Do the Work
The world of personal development offers a vast array of solutions for any problem, or desired change. Like many, I’ve read the books, taken the programs and workshops, and still been disappointed by the outcomes.
What happens after you’ve read the book, or come home from a weekend workshop?
The high usually dissipates within a few days, and we’re left, once again to our own devices, which almost certainly lead back to past behaviors.
What’s missing is implementation.
implement – verb
: to carry out; put into action
From 17th century Latin, implementum: to complete, satisfy, fulfill
How often do we look outside of ourselves for this experience?
We mistakenly place the responsibility for change with the book or workshop leader. Or we believe that working with a coach or therapist is the solution, as if the magic happens in the sessions. We give up our power in doing so, forgetting that transformation – true change – happens in between sessions, when we’re doing the work of implementation and taking a promise or commitment to completion.
The work of implementation is ongoing, and can sometimes seem boring, or repetitive. Instead of resisting, or using it as an excuse to quit, it’s important to develop personal practices. When we discover the right practices, routine becomes ritual, and boring turns into devotion. This is where and how we tap into our best, most resourceful states.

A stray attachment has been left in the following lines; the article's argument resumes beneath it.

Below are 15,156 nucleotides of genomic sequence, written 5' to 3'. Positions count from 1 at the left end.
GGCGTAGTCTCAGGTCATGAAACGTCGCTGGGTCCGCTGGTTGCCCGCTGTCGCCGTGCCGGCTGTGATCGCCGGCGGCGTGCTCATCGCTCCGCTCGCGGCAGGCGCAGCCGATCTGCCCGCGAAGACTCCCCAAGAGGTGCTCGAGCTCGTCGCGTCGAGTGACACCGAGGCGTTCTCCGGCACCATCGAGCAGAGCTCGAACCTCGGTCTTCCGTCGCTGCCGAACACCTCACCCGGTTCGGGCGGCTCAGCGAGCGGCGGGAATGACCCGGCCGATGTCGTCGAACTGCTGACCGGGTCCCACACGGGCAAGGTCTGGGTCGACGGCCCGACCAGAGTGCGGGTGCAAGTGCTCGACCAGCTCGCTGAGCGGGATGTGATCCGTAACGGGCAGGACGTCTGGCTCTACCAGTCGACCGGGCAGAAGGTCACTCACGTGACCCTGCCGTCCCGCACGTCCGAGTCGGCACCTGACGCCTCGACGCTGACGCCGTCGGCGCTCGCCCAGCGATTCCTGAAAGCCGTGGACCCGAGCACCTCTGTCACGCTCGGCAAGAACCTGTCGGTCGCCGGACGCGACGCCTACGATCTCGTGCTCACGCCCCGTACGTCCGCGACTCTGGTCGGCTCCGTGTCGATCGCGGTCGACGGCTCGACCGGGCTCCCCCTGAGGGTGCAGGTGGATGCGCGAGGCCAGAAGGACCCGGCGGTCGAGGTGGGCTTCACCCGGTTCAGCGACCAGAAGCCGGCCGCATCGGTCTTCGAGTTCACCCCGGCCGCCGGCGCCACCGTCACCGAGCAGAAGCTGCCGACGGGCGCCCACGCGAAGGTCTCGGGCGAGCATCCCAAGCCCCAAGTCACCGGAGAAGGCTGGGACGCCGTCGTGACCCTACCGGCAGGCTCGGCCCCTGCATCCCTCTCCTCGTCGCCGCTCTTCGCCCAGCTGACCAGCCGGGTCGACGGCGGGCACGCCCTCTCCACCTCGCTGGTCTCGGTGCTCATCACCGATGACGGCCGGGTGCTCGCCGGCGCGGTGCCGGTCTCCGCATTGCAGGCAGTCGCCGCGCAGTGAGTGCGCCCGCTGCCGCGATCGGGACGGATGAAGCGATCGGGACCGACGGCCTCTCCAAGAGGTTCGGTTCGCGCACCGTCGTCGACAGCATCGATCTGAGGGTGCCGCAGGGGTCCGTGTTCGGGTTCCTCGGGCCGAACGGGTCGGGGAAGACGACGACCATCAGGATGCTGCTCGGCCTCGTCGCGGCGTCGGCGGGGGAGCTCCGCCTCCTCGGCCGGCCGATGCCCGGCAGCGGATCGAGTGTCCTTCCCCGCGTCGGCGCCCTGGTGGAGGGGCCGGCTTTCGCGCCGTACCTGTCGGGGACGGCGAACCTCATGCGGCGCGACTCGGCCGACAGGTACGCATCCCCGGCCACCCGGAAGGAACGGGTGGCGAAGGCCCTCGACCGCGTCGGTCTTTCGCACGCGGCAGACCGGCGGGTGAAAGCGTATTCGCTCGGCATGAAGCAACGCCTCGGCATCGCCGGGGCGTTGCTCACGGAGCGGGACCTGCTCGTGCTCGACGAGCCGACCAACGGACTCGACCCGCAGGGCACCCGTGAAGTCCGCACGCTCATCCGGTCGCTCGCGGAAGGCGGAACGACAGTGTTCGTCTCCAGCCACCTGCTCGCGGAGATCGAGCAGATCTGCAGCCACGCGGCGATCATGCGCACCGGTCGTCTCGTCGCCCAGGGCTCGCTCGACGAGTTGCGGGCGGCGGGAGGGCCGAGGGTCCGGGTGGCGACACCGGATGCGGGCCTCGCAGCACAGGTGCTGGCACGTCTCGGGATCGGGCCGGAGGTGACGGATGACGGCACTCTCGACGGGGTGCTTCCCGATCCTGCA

Whether we call it spirit, a higher power, or God, when we’re connected to this energy the work of implementation leads us to profound state changes.
When our fears are stripped away and we really see what we want for ourselves and why, we restore our capacity to make new promises and keep them. We become more willing to do the work that’s involved, and that paves the way to ‘get there from here’.
It’s challenging to do this work alone. In my experience, it’s more effective when done in community where we see ourselves in others. The compassion we generously give to others is reflected back to us, and that glimpse of our humanity helps us stay true to what we want.
When that happens, ‘getting there’ becomes much less important than the experience of the journey.
“To exist is to change, to change is to mature, to mature is to go on creating oneself endlessly.” – Henri Bergson
A Free Spot in the 100 Day Promise
Do you have a promise you would like to make to yourself, but need support to get there from here? Sandi is offering one free spot in her new program the 100 Day Promise to my readers – an amazing opportunity in my view.
To participate, leave a comment on this post and tell us why (or how) you’d be interested in being part of the 100 Day Promise no later than June 16th. If you’re reading by e-mail or e-reader, click here to comment. I’ll select one name at random to receive the free spot.
Breaking down the walls between you and your freedom is her passion; a passion she directs with all of her ferocious heart at SandiAmorim.com, and in her new program OneHundredDayPromise.com. The journey begins June 19th.
Thank you for the gift of your time and attention. If this post touched you, please share it with others. Many thanks!